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Climate Hustle

If growth of CO2 concentration causes only logarithmic temperature increase - why worry?

Posted on 15 April 2014 by Marcin Popkiewicz

Because exponential growth of CO2 concentration causes only linear raise in temperature, people sometimes think that subsequent emissions will result in ever slower temperature increases. Well, the most persistent myths are based on technically true statements - that’s true also in this case.

It is true, that for each doubling of CO2 concentration, temperature increases by a constant value. However, at the current level of CO2 content in the atmosphere a good approximate relation is that for each 500 GtC (1833 bn tons of CO2) we can expect equilibrium temperature increase by approximately 1°C. Moreover, because of the continuing exponential growth of CO2 emissions the temperature increase will also accelerate.

Slowing temperature rise as a function of CO2 concentration

When we talk about the temperature increase in response to the growth of greenhouse gases concentration in the atmosphere, we mean the total increase in average temperature which will continue until the Earth’s total energy budget reaches equilibrium. Both numerical simulations using climate models, as well as paleoclimatic research and direct measurements show that in response to doubling of the atmospheric CO2 concentration, (which is equivalent to a radiative forcing of 4W/m2), the Earth’s surface will most probably warm up by about 3°C.
Hence, we can expect a 3°C average temperature increase when the carbon dioxide concentration changes from the pre-industrial level of 280 ppm to 560 ppm. Subsequent temperature increase by another 3°C will require growth of CO2 concentration from 560 to 1120 ppm.

Linear temperature growth as a function of CO2 emissions

Should we therefore draw a conclusion that the rate of temperature increase will steadily drop? Not necessarily, and definitely not if current emissions trends persist in the future. In order to understand key relationships let’s take a look at the connection between our cumulative emissions and the projected temperature increase published in the 5th IPCC report.

Figure 1: Increase of the mean Earth’s surface temperature as a function of the cumulative global CO2 emissions. Mean values calculated from multiple simulations using several carbon cycle models are shown until year 2100 for each RCP (color lines). Circles mark decadal means and for clarity selected decadal means were labeled with appropriate color matching text (e.g., 2050 indicates the decade 2040-2049). Black line denotes model results over the historical period (1860-2010). Shaded areas illustrate range of model results for various RCP scenarios. Black narrow line and grey shaded area show, respectively, the mean and the range of simulation results using many models CMIP5 assuming CO2 concentration growth of 1% per year. For a given value of cumulative CO2 emissions, simulations assuming 1% yearly concentration growth show smaller temperature increase than simulations corresponding to RCP, which include other forcings besides CO2. Temperature change is relative to the base period 1861-1881. Decadal averages are connected by straight lines. Source: 5th IPCC report.

The graph shows that the temperature increases almost linearly with the growth of cumulative emissions, and in case of “business as usual” scenario (red line RCP8.5) the temperature increase actually accelerates from decade to decade (as seen from the growing distance between circles marking subsequent decades). How can this observation be consistent with the logarithmic dependence between temperature increase and atmospheric CO2 concentration?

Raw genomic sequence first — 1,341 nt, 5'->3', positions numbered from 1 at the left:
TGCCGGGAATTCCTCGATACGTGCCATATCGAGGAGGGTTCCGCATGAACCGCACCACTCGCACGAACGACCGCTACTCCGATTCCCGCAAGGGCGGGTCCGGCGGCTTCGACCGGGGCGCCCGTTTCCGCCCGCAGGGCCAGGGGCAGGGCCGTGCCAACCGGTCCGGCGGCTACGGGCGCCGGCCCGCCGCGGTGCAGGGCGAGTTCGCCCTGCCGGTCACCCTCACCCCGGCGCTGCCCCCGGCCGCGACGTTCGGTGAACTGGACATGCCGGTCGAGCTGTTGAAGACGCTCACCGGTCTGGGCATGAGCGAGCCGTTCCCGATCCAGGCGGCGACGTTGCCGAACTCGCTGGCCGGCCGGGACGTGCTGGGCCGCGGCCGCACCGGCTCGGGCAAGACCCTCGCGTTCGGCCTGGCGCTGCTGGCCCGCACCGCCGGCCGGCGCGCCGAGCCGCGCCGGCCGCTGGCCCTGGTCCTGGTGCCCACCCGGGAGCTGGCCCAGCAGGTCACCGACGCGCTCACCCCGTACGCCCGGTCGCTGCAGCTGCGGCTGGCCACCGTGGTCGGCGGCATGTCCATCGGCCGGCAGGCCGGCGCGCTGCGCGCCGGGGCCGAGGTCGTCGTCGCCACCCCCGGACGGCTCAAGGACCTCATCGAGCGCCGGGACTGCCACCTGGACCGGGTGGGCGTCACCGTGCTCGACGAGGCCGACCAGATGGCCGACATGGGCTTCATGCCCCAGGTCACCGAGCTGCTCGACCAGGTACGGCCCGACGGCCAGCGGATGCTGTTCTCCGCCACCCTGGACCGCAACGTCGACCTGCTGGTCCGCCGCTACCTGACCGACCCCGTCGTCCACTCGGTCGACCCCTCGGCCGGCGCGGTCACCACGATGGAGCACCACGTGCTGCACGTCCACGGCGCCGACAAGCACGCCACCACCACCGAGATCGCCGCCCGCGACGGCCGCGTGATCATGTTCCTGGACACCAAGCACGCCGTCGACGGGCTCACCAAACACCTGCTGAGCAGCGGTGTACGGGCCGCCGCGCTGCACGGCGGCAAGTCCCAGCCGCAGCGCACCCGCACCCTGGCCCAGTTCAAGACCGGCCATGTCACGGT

Let’s summarize several basic facts, which we will then use to reproduce Figure 1:

  • Not all CO2 emissions are accumulating in the atmosphere – only about 45% of our emissions end up in the atmosphere.
  • For each ppm increase of CO2 concentration the atmosphere must absorb 2.12 GtC.
  • The relationship between atmospheric CO2 concentration and the corresponding increase in radiative forcing is given (3rd Report IPCC – TAR, table 6.2) by the logarithmic formula: RF = 5.35·ln (C/C0), where RF denotes radiative forcing in W/m2, C is CO2 concentration in parts per million (ppm), C0 is a reference concentration (usually the latter is 280 ppm – the concentration before the industrial revolution).
  • Doubling the CO2 concentration (which is equivalent to 3.7 W/m2 increase in radiative forcing) causes temperature increase of 3°C.

Table 1 contains results of simple calculations based on observations listed above. For example, if we assume that from the beginning of the industrial era the cumulative emissions were 500 GtC (equivalent to 1833 bn tons CO2), then the atmosphere absorbed 45% of the emitted CO2, or 225 GtC. As a result atmospheric CO2 concentration has increased by 225/2.12=106 ppm, reaching level of 386 ppm, which, in turn, increases the radiative forcing by 5.35·ln (386/280) = 1.72 [W/m2]. The expected (equilibrium) temperature rise will therefore be 3·1.72/3.7=1.39 [°C].

Cumulative emissions

Left in the
CO2 concentration

 Radiative forcing RF

  temp. anomaly

0 0 280 0.00 0.00
500 225 386 1.72 1.39
1000 450 492 3.02 2.44
1500 675 598 4.06 3.29
2000 900 705 4.94 3.99
2500 1125 811 5.69 4.60

Table 1. Relationship between cumulative emissions and temperature anomaly. NOTE: our model (and Figure 1) considers only carbon dioxide emissions and does not include the effects of other greenhouse gases or the cooling effect of sulfuric aerosols (these two contributions are approximately cancelling each other).

The accuracy of our model is quite good (blue line in Figure 2).


Figure 2. Results of our simple model calculations (light blue line) were added to data from Figure 1. MS Excel is available here.